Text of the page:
End The Subsidy

On July 5, 2011, in HRExaminer, John Sumser, by John Sumser

What's the impact of Amazon's recent affiliate change in California on employer branding?
Just as I hit the pothole in front of the shuttered Borders, the Radio newsflash says that Amazon is canceling the associates program in California. Over 10,000 people curated Amazon stores to offer their friends and readers goods through Amazon in exchange for a small slice of the transaction. The notice was abrupt and instantaneous.

Amazon terminated their program in order to avoid paying California sales tax. Under a recently passed law, any retailer with an observable physical footprint in the state is required to collect sales tax. Rather than acting like a good corpoate citizen, Amazon huffed off the playing field leaving disappointed customers and associates.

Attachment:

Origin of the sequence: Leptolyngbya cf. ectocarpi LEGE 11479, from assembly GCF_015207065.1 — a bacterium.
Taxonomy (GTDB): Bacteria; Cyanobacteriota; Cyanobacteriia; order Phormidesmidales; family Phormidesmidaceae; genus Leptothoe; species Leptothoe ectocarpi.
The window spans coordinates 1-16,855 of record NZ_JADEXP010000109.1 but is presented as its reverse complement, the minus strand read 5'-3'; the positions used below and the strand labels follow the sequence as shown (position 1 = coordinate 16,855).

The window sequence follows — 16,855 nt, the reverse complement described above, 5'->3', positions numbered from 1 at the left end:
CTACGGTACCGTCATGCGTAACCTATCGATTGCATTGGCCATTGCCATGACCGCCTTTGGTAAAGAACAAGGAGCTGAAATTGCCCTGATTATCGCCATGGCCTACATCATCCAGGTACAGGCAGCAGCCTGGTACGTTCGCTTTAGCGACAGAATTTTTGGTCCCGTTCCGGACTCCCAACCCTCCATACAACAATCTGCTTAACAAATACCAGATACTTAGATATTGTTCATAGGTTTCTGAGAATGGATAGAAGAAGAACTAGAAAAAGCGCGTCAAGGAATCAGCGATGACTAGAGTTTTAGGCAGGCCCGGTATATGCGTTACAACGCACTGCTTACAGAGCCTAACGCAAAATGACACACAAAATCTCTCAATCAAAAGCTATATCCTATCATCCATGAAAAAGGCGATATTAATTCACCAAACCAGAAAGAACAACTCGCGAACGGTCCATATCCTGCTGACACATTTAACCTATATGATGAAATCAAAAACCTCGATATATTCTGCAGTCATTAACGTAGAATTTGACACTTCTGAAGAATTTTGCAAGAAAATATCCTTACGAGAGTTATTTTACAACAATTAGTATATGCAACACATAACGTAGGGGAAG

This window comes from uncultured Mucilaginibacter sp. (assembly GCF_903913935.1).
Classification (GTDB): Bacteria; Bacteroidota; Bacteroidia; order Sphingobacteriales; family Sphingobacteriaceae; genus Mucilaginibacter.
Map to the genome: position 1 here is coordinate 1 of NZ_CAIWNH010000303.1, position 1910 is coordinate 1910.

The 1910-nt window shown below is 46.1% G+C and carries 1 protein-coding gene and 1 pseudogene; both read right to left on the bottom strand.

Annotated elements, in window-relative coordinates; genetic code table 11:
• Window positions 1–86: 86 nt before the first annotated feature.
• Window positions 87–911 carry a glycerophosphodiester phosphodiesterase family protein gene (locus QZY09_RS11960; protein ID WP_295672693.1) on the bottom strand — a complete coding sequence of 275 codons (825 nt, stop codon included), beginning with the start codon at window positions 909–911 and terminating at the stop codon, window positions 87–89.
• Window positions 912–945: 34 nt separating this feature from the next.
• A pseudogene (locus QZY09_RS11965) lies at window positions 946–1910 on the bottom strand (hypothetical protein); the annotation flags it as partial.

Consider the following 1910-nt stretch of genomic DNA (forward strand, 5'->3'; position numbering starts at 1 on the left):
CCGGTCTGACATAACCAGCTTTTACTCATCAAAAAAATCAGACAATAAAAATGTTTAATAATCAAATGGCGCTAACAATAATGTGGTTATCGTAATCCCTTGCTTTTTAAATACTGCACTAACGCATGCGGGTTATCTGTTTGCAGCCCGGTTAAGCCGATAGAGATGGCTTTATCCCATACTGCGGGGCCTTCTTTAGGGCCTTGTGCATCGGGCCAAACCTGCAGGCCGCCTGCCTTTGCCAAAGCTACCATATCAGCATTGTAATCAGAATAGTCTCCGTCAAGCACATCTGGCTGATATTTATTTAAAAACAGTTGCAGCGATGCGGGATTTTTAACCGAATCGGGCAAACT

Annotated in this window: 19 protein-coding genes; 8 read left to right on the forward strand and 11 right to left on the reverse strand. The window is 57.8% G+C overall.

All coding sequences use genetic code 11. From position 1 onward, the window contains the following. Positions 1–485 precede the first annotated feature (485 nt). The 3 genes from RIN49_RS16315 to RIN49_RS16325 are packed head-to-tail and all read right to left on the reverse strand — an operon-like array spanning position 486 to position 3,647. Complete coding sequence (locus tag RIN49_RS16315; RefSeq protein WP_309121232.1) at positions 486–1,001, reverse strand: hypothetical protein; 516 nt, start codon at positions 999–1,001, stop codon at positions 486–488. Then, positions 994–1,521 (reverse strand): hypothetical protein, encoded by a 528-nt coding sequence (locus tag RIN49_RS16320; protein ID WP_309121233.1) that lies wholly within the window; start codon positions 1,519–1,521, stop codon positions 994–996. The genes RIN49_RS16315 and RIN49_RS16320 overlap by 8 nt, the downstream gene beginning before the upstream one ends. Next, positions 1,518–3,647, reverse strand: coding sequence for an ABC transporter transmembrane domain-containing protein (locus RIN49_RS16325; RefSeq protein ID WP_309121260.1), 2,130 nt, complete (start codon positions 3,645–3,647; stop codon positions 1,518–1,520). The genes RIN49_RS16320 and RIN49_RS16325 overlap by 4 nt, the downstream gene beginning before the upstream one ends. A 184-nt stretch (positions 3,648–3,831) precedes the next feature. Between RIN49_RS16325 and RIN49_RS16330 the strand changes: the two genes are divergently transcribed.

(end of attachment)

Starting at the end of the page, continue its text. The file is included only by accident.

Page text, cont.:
What the behavior makes clear is that Amazon is not able to compete with the likes of WalMart and Target based on economic performance. The internet giant is so dependent on the implicit subsidy that it has to weasel its way out of the legal requirement for doing business in California.

It’s sort of what you come to expect. Subsidies are never temporary, are they? Any time you try to cause a subsidized group to come up to par with the rest of its peers, you get a lot of guff and a ton more bad behavior.

Apparently, the freedom from collecting sales tax is an entitlement. Amazon is huge and no longer requires the subsidy. These are hard economic times and the tools necessary to get something started just aren’t going to work the same in this environment.

So, I’m going to find Amazon alternatives. I want to do business with companies that honor and respect the communities they serve. It’s a harsh environment and my community needs it’s members to help out. By refusing to participate, Amazon is telling the world exactly where their priorities are.

File this under employment branding.




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